If you have a small farm or market garden you might be interested in a cheap way to fight weeds, fertilize the soil, and increase crop yields. Some people call it a chicken tractor even though it doesn’t have the engine that a normal tractor has. Instead it’s a bottomless cage that you can move around your garden. Inside are some chickens. They peck at the ground, eating up weeds and insect pests. They get plenty of sunlight and fresh air. And their manure helps to fertilize the soil, replacing nutrients so that the next crop will grow strong and healthy.
Build the pen First you have to build a pen with four sides and a roof but no floor. It should have a light wooden frame, wire mesh sides, and a solid roof. The size depends on how many chickens you want to keep in it, but a general rule is that each small chicken will need about half a square metre of scratching space. A larger, older hen will need about twice as much room – one square metre.
Make the pen big enough so the chickens are not over?crowded in the pen. If they are too crowded they will be more likely to get sick, peck each other, or even eat each other.
Do not use heavy wood for the frame because this will make the tractor difficult to move around your garden. If it rains a lot where you live, you might want to coat the wood with something that will keep it from rotting in the damp weather.
The mesh you use for the sides of the cage should have holes that are only two square centimetres or less in size. Mesh with larger holes may allow small chicks to get out or let animals such as weasels reach in to harm the chickens. You can use wire mesh or make the sides out of woven bamboo or grass.
The mesh sides allow the chickens to get plenty of sunlight and fresh air without letting them wander away and without letting other animals or predatory birds get at them. The top of the pen should be solid to protect the chickens from rain or too much sunlight. You can cover it with roofing tin, or light wood, or with heavy cloth that is waterproof.
Using the pen Place the pen in the garden. Of course you must not put the chicken pen over any food crops you are growing. It should only go on land that is not being used for crops during this season.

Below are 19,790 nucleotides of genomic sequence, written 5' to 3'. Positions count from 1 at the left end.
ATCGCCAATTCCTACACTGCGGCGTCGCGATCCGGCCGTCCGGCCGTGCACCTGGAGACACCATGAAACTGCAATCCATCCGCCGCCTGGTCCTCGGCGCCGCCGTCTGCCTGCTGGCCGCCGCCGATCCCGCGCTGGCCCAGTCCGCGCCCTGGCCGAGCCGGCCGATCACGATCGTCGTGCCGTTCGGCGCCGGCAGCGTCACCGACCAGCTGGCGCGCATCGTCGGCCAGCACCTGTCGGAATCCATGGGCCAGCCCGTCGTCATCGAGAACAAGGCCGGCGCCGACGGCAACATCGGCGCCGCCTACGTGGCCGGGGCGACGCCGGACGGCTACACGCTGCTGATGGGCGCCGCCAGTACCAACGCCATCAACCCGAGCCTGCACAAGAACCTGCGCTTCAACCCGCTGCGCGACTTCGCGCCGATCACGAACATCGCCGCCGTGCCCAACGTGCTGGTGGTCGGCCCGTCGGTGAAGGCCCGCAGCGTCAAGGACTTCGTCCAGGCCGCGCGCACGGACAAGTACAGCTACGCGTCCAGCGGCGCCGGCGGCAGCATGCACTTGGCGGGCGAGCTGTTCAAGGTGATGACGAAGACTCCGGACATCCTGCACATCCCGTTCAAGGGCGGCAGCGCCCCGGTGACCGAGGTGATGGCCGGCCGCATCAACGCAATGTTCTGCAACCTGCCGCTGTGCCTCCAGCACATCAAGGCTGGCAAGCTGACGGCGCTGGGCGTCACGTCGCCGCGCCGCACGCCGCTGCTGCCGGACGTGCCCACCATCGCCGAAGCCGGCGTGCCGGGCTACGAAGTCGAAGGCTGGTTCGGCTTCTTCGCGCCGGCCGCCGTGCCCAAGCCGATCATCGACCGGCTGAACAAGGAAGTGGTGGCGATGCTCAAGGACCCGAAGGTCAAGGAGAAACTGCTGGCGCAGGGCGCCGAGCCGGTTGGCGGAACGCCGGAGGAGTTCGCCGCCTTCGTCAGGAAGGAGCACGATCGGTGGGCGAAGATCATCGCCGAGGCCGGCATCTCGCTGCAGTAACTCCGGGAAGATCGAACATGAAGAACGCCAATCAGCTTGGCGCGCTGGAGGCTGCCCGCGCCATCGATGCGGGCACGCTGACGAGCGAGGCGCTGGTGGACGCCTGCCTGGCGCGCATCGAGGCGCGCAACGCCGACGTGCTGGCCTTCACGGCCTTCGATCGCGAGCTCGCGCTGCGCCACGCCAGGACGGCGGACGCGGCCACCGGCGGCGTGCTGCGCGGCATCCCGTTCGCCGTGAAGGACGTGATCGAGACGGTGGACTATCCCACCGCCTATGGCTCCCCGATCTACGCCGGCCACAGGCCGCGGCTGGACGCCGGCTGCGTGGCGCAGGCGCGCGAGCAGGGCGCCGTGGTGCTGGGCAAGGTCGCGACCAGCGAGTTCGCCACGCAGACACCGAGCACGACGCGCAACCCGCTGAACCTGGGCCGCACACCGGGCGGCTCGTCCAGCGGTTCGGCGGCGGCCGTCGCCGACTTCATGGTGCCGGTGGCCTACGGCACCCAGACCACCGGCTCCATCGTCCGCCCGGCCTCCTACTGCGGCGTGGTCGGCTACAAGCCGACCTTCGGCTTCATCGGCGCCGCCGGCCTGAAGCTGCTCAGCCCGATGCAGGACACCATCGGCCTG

The chickens will scratch and peck at the ground, eating small weeds and insects and helping to till the soil. Be sure that the chickens always have food and water available. You may want to give them some extra feed such as kitchen scraps or vegetable scraps from the garden. Hang water bowls or feeder bowls inside the cage, high enough that they are not touching the ground but low enough that all the chickens can reach them.
Every day or every second day move the pen to another spot in your garden. This way the chickens will not drop too much manure and will get fresh vegetation to graze.
You can eat the eggs from your chickens or hatch and raise them as chicks to be the next generation of chickens. If you raise more chickens than your family can eat you can sell them to your friends and neighbours or at the local market.
Chickens are not the only kind of livestock you can use this way. You can use turkeys and other small animals up to and including pigs. Just remember that the larger the animal, the larger the pen you will need to build and the more land you will need to have available.
This script was written by Victoria Wilcox, a writer with the radio division of the Canadian Broadcasting Corporation (CBC), Toronto, Canada. It was reviewed by Patricia Foreman and Andy Lee, Good Earth Publications, North Carolina, U.S.A. All graphics are from the book Chicken Tractor by Andy Lee.
Chicken tractor: the gardener’s guide to happy hens and healthy soil, 1994, Andy Lee, 230 pages, $US 14.95. Good Earth Publications, P.O. Box 160, Columbus, N.C., U.S.A. 05482. Tel./fax: (704) 863?2288.